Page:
If you're going to "outlaw' war - the only enforcemebt mechanism is going to be war to opppose the agressions o f others.

  • werehippywerehippy Registered User regular
    edited November 2006
    Tastyfish wrote:
    mcc wrote:
    Tastyfish wrote:
    The idea isn't about preventing war by sending 'police' to actually stop it, but by making the people who start the war being held personally responsible - so if Col McFlyspek decides to invade his neighbour - even if the UN or other countries are involved later, if captured he can be held for trial even if his soldiers were particularly well behaved and decided not to rape anything other than the infrastructure.
    Uh, and who enforces this?

    And what if the decision to go to war isn't made by a single person, or is made by a democracy?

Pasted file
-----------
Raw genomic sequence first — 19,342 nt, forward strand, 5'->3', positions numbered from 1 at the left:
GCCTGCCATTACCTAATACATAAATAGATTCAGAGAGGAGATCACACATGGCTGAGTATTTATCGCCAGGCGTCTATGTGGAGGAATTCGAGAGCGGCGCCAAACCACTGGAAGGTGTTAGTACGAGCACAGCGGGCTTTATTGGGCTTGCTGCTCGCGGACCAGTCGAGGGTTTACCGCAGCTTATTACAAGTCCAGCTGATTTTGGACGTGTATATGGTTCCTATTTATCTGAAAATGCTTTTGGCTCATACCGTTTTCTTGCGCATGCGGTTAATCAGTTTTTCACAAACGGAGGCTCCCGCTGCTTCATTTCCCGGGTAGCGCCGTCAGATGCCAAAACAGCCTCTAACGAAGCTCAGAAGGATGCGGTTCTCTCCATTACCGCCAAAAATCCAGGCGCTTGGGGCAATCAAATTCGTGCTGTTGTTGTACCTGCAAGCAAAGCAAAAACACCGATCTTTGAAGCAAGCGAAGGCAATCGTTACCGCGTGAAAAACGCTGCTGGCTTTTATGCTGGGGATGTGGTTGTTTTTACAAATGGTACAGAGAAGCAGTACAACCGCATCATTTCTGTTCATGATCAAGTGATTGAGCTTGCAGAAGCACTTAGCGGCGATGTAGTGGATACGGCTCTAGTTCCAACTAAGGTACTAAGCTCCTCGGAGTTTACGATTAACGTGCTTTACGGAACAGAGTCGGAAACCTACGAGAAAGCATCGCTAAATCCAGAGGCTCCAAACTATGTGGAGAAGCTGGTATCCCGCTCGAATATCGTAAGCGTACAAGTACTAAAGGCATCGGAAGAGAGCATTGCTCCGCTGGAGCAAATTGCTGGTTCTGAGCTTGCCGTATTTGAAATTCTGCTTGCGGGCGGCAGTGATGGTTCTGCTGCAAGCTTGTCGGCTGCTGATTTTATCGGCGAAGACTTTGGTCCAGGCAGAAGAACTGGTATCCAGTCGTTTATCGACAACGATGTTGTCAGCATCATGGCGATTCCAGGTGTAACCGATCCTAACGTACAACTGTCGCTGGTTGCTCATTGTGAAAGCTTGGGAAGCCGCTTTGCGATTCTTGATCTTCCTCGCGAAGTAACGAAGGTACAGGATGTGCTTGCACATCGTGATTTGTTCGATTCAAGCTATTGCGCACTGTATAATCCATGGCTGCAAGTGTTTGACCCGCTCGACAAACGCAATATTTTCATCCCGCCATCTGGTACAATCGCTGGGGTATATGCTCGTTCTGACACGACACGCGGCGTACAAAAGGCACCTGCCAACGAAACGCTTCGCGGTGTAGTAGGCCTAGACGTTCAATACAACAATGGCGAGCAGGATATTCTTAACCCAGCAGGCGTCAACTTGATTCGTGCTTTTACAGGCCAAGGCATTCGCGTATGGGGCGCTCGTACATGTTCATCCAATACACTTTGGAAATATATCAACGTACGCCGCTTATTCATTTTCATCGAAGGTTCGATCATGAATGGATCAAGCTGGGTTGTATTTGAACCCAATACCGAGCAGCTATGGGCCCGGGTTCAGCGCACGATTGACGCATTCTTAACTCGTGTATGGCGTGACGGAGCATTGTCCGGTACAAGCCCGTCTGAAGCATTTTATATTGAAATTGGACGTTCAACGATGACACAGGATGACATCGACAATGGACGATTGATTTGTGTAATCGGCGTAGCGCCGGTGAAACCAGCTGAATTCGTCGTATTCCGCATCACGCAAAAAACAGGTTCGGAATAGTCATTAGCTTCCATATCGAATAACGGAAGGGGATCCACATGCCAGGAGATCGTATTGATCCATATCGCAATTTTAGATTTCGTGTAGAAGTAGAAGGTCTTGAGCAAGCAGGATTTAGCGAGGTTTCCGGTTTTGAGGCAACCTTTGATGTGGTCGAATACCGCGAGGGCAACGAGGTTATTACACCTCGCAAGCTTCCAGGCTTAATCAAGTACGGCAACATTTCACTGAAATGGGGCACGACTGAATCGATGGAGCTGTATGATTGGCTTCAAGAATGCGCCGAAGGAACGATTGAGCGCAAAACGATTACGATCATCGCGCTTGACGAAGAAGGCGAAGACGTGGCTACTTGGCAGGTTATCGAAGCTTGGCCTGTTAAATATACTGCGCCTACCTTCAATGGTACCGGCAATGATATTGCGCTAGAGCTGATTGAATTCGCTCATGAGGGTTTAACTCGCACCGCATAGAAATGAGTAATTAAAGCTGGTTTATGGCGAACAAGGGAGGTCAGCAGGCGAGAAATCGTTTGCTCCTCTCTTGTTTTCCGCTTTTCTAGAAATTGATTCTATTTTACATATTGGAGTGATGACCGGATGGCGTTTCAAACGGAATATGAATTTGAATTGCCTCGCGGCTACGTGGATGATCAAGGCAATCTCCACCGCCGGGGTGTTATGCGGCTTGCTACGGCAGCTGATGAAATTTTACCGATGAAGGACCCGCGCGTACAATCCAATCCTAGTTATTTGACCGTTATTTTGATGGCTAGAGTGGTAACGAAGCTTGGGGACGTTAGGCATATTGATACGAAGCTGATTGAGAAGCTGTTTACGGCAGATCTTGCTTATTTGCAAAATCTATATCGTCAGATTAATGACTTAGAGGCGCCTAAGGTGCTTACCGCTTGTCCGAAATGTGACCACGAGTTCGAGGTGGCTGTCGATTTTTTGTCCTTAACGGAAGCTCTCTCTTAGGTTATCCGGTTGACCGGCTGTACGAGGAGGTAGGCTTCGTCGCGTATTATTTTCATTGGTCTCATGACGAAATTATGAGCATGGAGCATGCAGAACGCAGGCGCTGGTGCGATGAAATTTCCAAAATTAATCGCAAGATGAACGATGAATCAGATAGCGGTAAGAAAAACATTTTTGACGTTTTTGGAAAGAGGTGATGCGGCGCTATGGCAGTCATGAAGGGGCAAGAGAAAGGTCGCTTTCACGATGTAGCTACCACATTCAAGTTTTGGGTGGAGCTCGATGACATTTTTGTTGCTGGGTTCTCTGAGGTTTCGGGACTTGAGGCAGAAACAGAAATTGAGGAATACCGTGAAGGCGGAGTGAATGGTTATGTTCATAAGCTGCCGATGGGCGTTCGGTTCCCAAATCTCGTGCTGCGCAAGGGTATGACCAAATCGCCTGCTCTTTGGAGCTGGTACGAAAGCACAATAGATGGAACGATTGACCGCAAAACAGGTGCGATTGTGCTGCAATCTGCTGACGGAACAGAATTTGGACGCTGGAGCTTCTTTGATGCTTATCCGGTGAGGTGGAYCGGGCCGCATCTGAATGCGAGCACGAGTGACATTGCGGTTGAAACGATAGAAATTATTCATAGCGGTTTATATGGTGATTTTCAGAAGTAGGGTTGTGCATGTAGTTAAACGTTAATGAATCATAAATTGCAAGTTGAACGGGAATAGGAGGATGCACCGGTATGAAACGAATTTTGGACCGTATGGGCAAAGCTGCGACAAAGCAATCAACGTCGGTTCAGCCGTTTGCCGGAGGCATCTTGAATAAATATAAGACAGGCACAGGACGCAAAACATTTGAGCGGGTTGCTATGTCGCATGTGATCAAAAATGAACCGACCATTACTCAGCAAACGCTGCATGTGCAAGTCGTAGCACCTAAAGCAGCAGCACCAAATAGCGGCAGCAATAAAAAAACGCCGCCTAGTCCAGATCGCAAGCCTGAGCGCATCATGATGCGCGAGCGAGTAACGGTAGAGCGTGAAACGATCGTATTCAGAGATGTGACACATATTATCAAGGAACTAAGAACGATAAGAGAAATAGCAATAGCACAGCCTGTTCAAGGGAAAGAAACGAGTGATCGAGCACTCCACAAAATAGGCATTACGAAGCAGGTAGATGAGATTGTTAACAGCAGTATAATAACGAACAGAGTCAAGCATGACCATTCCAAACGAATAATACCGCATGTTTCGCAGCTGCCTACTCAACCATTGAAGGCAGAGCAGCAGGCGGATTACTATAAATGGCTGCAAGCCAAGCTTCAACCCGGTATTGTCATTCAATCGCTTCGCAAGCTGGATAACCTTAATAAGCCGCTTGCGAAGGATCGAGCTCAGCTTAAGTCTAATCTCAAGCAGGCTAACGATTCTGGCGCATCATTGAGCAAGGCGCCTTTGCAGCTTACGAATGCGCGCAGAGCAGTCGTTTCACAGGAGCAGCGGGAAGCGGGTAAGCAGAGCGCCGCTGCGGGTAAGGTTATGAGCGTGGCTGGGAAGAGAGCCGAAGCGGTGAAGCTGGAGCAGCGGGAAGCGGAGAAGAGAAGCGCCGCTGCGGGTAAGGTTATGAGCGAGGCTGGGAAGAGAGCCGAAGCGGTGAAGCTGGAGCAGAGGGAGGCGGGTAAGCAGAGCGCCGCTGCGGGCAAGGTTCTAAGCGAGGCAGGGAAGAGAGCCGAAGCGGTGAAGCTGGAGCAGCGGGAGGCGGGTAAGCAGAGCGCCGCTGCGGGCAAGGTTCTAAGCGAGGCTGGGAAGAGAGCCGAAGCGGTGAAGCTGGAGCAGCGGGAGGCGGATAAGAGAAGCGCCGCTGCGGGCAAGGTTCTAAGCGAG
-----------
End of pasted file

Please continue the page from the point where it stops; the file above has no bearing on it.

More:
Whoever enforces the genocide rules, democracy is a bit more complicated and would depend on whether a referendum was carried out first (i.e the party in power truly washing their hands of it). Even then I'd would still be tempted to hold the people who proposed and ordered it carried out responsible - even a democracy doesn't mean mob rule trumps all other laws. Its not as if the germans as a whole were tried for trying to eradicate the jews.

    Didn't we just have a whole drawn out thing about how the genocide laws are completely useless (it was in the thread about the Germans making noice about trying Rumsfeld for war crimes).